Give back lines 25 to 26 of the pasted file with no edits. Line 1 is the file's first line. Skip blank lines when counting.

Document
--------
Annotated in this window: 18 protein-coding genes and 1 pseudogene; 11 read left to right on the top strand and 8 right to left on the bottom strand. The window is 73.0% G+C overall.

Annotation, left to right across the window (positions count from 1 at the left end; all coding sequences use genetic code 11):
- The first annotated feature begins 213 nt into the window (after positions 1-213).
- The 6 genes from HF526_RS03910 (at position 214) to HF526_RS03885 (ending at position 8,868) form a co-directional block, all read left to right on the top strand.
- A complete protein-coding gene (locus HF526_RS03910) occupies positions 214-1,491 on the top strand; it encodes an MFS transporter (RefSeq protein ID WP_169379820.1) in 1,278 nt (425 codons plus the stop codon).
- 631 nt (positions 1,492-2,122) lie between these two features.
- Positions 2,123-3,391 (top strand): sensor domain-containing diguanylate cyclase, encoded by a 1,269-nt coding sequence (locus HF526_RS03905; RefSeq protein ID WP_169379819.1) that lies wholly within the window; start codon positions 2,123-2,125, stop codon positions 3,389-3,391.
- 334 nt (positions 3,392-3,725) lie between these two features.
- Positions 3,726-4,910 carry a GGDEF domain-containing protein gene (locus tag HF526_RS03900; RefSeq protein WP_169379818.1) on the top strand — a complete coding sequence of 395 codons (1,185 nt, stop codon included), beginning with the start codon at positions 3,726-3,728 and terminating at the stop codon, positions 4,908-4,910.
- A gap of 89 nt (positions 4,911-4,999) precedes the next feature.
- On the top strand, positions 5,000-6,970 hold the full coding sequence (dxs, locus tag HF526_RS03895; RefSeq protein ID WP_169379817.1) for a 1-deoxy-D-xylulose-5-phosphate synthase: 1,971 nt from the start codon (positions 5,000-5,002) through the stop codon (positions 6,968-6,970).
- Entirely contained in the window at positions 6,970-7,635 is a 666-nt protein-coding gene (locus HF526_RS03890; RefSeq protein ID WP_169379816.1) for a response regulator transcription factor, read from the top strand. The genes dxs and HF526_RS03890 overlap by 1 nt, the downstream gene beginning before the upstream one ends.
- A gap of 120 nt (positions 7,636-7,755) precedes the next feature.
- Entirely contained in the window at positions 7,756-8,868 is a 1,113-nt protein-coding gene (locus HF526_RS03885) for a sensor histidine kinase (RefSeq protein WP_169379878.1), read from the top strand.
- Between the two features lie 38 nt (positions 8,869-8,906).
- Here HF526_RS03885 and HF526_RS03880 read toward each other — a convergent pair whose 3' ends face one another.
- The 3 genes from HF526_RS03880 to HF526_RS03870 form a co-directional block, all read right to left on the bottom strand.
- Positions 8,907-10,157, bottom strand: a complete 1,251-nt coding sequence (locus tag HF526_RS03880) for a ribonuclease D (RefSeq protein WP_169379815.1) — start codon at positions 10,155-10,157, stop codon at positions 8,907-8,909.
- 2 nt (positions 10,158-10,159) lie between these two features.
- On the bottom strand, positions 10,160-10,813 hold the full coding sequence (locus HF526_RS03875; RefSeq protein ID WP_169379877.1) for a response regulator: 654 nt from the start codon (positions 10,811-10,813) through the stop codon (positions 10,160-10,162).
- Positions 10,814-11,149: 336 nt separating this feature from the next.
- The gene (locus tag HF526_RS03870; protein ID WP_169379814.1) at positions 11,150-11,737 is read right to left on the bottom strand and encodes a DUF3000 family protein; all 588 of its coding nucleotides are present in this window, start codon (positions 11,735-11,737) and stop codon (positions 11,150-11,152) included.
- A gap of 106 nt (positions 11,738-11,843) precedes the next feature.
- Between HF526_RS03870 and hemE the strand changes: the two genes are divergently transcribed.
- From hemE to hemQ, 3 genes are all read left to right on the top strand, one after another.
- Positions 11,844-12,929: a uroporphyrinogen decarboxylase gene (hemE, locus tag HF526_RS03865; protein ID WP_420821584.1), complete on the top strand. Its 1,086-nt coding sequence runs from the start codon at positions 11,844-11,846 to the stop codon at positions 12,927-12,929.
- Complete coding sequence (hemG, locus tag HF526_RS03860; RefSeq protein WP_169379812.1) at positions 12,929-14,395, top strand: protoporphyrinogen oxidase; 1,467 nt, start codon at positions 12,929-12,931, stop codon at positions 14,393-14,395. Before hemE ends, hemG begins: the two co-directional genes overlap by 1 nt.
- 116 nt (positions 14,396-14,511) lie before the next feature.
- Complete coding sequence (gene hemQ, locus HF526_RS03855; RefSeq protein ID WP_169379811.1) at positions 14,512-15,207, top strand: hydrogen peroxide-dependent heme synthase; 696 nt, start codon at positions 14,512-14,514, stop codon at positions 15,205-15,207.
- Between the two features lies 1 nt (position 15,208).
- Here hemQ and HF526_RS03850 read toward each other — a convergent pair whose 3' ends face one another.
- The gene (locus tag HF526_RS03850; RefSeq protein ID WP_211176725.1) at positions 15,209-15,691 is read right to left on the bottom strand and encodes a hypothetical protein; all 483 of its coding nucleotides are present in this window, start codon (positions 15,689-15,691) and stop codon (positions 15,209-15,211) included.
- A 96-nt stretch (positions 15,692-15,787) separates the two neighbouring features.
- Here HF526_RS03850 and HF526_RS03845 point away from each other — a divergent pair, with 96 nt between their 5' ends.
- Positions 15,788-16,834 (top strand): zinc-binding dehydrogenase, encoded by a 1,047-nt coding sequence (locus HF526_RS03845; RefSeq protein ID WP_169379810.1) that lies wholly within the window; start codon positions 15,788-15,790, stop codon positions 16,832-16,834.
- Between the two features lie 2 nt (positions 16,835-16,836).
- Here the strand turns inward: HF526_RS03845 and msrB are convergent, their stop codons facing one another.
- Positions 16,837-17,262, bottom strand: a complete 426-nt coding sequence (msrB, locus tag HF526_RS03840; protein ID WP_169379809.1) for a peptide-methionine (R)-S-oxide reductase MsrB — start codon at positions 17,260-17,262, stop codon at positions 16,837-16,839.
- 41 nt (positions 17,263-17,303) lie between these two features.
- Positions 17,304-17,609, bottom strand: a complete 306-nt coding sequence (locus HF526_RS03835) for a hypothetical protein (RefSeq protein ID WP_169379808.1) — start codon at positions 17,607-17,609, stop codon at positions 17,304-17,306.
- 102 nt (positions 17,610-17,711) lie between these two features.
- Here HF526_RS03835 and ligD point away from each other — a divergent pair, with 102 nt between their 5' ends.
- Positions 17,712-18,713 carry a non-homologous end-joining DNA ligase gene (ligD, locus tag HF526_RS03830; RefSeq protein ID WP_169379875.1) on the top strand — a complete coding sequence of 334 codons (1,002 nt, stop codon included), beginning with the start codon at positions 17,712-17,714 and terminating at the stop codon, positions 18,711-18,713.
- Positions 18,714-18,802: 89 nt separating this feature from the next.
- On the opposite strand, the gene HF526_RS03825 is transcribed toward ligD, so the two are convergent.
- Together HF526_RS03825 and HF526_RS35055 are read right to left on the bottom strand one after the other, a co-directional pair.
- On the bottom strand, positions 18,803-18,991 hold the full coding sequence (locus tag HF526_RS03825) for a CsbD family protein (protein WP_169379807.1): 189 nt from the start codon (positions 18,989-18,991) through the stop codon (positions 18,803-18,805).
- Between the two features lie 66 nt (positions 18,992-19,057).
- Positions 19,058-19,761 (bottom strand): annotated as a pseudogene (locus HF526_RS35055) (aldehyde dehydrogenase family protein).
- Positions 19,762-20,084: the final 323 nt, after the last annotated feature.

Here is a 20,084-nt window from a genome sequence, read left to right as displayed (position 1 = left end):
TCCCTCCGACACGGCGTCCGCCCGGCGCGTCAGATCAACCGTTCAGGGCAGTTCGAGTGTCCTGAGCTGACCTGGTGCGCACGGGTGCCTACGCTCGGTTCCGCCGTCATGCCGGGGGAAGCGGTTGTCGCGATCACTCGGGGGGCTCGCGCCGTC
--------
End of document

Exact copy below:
- From hemE to hemQ, 3 genes are all read left to right on the top strand, one after another.
- Positions 11,844-12,929: a uroporphyrinogen decarboxylase gene (hemE, locus tag HF526_RS03865; protein ID WP_420821584.1), complete on the top strand. Its 1,086-nt coding sequence runs from the start codon at positions 11,844-11,846 to the stop codon at positions 12,927-12,929.